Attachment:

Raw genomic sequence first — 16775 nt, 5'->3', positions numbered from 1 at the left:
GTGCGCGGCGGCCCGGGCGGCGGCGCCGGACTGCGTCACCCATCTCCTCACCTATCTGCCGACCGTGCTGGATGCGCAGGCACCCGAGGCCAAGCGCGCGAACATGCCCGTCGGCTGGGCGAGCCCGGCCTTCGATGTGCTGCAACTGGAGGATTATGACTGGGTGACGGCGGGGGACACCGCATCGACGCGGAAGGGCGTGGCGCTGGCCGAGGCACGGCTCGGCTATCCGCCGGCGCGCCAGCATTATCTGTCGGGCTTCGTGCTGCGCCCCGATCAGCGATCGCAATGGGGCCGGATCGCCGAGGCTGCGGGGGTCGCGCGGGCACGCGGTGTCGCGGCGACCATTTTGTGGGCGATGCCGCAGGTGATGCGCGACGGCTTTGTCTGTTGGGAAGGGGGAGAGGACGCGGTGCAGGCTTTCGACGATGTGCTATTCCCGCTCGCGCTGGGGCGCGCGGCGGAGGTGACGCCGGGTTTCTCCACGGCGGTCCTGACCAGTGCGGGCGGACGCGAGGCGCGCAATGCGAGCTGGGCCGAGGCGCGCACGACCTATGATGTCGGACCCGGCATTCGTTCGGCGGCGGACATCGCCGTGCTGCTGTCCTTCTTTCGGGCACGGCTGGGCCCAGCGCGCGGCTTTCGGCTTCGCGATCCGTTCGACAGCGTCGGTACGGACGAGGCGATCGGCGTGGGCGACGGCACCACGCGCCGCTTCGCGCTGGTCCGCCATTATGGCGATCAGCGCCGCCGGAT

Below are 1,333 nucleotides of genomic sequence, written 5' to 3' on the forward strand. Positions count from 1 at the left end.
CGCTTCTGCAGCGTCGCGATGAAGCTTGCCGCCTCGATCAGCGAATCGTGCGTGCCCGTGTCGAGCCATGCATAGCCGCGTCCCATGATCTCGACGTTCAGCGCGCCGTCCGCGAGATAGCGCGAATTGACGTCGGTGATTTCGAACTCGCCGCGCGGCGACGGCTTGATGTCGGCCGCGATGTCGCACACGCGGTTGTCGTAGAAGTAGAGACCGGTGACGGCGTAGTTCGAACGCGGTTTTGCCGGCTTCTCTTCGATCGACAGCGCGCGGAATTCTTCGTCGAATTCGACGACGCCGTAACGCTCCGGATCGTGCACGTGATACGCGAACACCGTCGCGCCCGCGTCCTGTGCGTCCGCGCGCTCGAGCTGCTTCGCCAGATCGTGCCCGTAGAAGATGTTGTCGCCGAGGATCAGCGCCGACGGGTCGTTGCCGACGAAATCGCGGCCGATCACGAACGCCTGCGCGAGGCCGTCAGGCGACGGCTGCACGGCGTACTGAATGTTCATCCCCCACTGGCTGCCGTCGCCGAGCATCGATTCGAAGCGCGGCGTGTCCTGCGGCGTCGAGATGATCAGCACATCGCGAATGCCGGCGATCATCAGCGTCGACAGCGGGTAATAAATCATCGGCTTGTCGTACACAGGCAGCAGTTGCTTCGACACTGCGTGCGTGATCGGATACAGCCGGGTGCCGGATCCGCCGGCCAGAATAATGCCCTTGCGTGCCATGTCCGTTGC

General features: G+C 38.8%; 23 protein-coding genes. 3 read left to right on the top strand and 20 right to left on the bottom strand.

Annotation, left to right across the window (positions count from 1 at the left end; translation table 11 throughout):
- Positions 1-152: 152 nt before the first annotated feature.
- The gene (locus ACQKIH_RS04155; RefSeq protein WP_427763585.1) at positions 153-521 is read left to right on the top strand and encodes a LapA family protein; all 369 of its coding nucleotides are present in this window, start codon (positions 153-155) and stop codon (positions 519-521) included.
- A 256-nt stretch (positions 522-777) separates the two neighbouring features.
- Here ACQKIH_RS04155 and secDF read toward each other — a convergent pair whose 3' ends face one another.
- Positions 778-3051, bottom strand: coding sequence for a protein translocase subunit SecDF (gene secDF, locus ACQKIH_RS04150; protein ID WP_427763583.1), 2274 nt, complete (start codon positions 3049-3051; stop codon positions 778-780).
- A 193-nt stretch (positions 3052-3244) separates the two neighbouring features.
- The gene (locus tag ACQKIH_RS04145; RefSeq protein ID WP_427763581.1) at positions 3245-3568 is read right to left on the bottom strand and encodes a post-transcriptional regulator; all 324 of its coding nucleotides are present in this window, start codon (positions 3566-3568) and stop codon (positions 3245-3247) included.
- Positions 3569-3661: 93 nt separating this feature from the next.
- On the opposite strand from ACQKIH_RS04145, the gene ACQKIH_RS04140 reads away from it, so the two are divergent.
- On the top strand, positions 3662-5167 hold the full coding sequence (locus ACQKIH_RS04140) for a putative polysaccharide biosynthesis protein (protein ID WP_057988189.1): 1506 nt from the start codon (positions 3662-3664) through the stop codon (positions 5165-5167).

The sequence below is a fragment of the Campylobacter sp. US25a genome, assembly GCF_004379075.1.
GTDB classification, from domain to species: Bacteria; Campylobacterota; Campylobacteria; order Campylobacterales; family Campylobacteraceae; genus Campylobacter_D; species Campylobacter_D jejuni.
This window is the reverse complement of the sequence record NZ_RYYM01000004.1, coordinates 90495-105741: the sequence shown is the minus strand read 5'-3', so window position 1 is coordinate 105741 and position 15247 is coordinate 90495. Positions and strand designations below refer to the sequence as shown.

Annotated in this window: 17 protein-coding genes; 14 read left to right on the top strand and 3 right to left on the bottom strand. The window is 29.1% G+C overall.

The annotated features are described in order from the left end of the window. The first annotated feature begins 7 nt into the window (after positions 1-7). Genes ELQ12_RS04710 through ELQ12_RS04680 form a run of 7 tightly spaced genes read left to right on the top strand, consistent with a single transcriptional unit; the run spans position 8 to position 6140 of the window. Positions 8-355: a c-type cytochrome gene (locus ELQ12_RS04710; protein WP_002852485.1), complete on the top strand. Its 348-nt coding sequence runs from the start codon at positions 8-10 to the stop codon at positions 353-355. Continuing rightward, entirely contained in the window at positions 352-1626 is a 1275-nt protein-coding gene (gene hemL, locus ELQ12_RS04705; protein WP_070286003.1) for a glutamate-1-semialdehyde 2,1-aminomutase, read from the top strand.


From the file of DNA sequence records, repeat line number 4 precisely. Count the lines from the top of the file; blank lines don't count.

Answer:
CGCTTCTGCAGCGTCGCGATGAAGCTTGCCGCCTCGATCAGCGAATCGTGCGTGCCCGTGTCGAGCCATGCATAGCCGCGTCCCATGATCTCGACGTTCAGCGCGCCGTCCGCGAGATAGCGCGAATTGACGTCGGTGATTTCGAACTCGCCGCGCGGCGACGGCTTGATGTCGGCCGCGATGTCGCACACGCGGTTGTCGTAGAAGTAGAGACCGGTGACGGCGTAGTTCGAACGCGGTTTTGCCGGCTTCTCTTCGATCGACAGCGCGCGGAATTCTTCGTCGAATTCGACGACGCCGTAACGCTCCGGATCGTGCACGTGATACGCGAACACCGTCGCGCCCGCGTCCTGTGCGTCCGCGCGCTCGAGCTGCTTCGCCAGATCGTGCCCGTAGAAGATGTTGTCGCCGAGGATCAGCGCCGACGGGTCGTTGCCGACGAAATCGCGGCCGATCACGAACGCCTGCGCGAGGCCGTCAGGCGACGGCTGCACGGCGTACTGAATGTTCATCCCCCACTGGCTGCCGTCGCCGAGCATCGATTCGAAGCGCGGCGTGTCCTGCGGCGTCGAGATGATCAGCACATCGCGAATGCCGGCGATCATCAGCGTCGACAGCGGGTAATAAATCATCGGCTTGTCGTACACAGGCAGCAGTTGCTTCGACACTGCGTGCGTGATCGGATACAGCCGGGTGCCGGATCCGCCGGCCAGAATAATGCCCTTGCGTGCCATGTCCGTTGC